Free agent spurns Angels, but there's one left
(Editor's note: Almost a year to the day — Dec. 10, 2010 — Matt "Money" Smith outlined in this space why Albert Pujols would sign with the Halos. Obviously, he over-projected the deal — 10 years and $300 million — but we will let him off the hook on that one. Also, he failed to mention the Marlins would be serious bidders for Pujols' services, but who could have seen that one coming? Other than that, the author was — pardon the pun — on the 'Money.")
Ten years, $300 million. Reading those numbers on your computer is one thing, but say it out loud and really let it soak in. 10 years, $300 million. It's a completely ridiculous thought. It's a picnic on Neptune, dinner at the center of the Earth, and breakfast the next morning on the surface of the Sun. Albert Pujols should be plan A, plan B, plan C and plan D from this moment on for the Los Angeles Angels. For a team that struck out on Mark Teixiera two years ago, missed on Carl Crawford this year, there is but one answer to the question Arte Moreno has been asking since he purchased this team (for $180 million by the way, $120 million less dollars than I'm advocating he give a single player exactly one year from now).
PHOTOS:How would Pujols look in an Angels Jersey?
Straight up Jeopardy! style, the answer is Albert Pujols. If you haven't figured out the question I'll play Alex Trebek and give it to you. How do the Angels become relevant in Los Angeles? Albert freaking Pujols, that's how. So far they've tried to do it by changing the city the team represents from Anaheim to Los Angeles, they lowered beer prices, and even managed to pull in north of three million fans every season. It's a great effort, but not one that's caused this to cease being a Dodgers town.
Arte Moreno is a businessman. He's a billionaire businessman. If you got him a little liquored up, and he let his guard down, I'm sure he'd tell you the story of how he coaxed Infinity Broadcasting to buy his Outdoor Systems for a cool $8 billion. That was his moment. Every entrepreneur or successful CEO has one. The precise time when everything changed, when they realized there was an opportunity that had to be taken consequences be dammed, because they believed in the damn consequences. Taking that chance worked out for Moreno once before, and unless the Cardinals figure out how to lock up the best baseball player alive in the next 10 weeks, Albert Pujols is going to hit free agency.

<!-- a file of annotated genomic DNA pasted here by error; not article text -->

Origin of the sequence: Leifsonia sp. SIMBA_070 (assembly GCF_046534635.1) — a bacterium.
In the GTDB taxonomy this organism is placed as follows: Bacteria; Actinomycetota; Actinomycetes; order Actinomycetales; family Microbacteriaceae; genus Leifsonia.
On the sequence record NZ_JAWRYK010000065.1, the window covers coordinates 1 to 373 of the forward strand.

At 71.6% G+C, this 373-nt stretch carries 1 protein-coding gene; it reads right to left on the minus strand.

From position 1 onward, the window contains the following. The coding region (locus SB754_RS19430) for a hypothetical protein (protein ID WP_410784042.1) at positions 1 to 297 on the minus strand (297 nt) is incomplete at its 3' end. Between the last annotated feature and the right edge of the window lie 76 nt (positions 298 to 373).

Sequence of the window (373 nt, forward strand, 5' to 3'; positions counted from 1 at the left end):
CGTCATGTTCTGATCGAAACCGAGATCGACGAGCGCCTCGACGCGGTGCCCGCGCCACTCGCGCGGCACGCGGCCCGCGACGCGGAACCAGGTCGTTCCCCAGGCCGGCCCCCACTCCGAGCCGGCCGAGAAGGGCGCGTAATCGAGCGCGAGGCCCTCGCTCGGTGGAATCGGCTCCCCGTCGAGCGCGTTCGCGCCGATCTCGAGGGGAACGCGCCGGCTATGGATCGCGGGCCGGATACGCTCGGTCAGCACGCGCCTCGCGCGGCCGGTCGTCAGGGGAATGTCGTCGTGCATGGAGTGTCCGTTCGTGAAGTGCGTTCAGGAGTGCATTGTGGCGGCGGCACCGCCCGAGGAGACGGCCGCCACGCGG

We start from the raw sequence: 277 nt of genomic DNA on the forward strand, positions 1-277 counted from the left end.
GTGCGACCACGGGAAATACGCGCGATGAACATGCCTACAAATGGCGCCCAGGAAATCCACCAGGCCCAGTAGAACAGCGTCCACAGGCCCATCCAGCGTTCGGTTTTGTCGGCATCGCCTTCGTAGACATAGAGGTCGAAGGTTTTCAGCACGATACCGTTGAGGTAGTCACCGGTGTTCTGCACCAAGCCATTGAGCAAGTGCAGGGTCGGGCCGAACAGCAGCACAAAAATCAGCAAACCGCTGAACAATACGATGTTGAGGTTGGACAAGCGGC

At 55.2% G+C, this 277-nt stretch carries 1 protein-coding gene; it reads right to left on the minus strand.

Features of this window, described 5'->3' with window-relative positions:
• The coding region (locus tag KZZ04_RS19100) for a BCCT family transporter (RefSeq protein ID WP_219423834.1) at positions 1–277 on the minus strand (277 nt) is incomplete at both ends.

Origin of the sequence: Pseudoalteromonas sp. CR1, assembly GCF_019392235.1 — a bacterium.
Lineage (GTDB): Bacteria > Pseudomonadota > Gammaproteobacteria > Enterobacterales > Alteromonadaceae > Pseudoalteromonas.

What makes it Moreno's moment and not every other owner in baseball that has a checkbook? For once, thanks to recent commitments, the Red Sox (Adrian Gonzalez) and Yankees (Mark Teixeira) are likely to sit this one out eliminating the two franchises that will overspend with absolutely zero regard to the move's financial sense. The Phillies have Ryan Howard; the Mets are a complete mess, leaving just one big market team with serious cash to spend as their lone competition-the Chicago Cubs. Were it any other player I might give the thought some credence, but this is Albert Pujols we're talking about. Born in Santo Domingo, raised in Independence, MO, and the founder of the Pujols Family Foundation. He would never leave the Cardinals for their most bitter rival no matter how much more they were willing to pay him.
That means the only team that can compete with the Angels is the Cardinals themselves. St. Louis certainly has an emotional advantage as he's the face of that organization, and could go down as the greatest Cardinal of all time should he finish his career there. But financially Los Angeles is in a much better position to deliver Albert his true market value. The Cardinals can produce only so much revenue, and looking at the numbers it doesn't appear to be enough to afford a $30 million per year salary to one single player.
It's also Moreno's moment because of the current situation surrounding the Dodgers. You'd be hard pressed to find a casual Dodgers fan that isn't just a little concerned with the current state of ownership. With a mega signing that could very well be lead to some heads to pop on down the 5 freeway to take in a couple games, or flip the channel from one Fox Sports West property to another were the teams playing at the same time to catch a glimpse of the most prolific hitter of his generation.
Watching how Moreno negotiates there's very little emotion involved. He crunches the numbers, determines a single player's value and offers him that figure. No more, no less. If the player agrees with his assessment they have a deal, if he does not, they don't. It's why he gets so incensed when the Yankees outbid him by $20 million dollars a couple seasons ago and the Red Sox went $45 million higher this year. The numbers don't make any sense to the guy.
For a franchise that is currently valued by Forbes at over $500 million, but can't get over that big money local revenue hump, there's only one answer out there. Carl Crawford isn't bringing in $21 million of revenue a season. Adrian Beltre isn't selling you $15 million worth of tickets and pulling in ratings in his second go around in Southern California. But you ask the question. How do the Angels become relevant in Los Angeles? and there's a two word answer worth $300 million-Albert Pujols.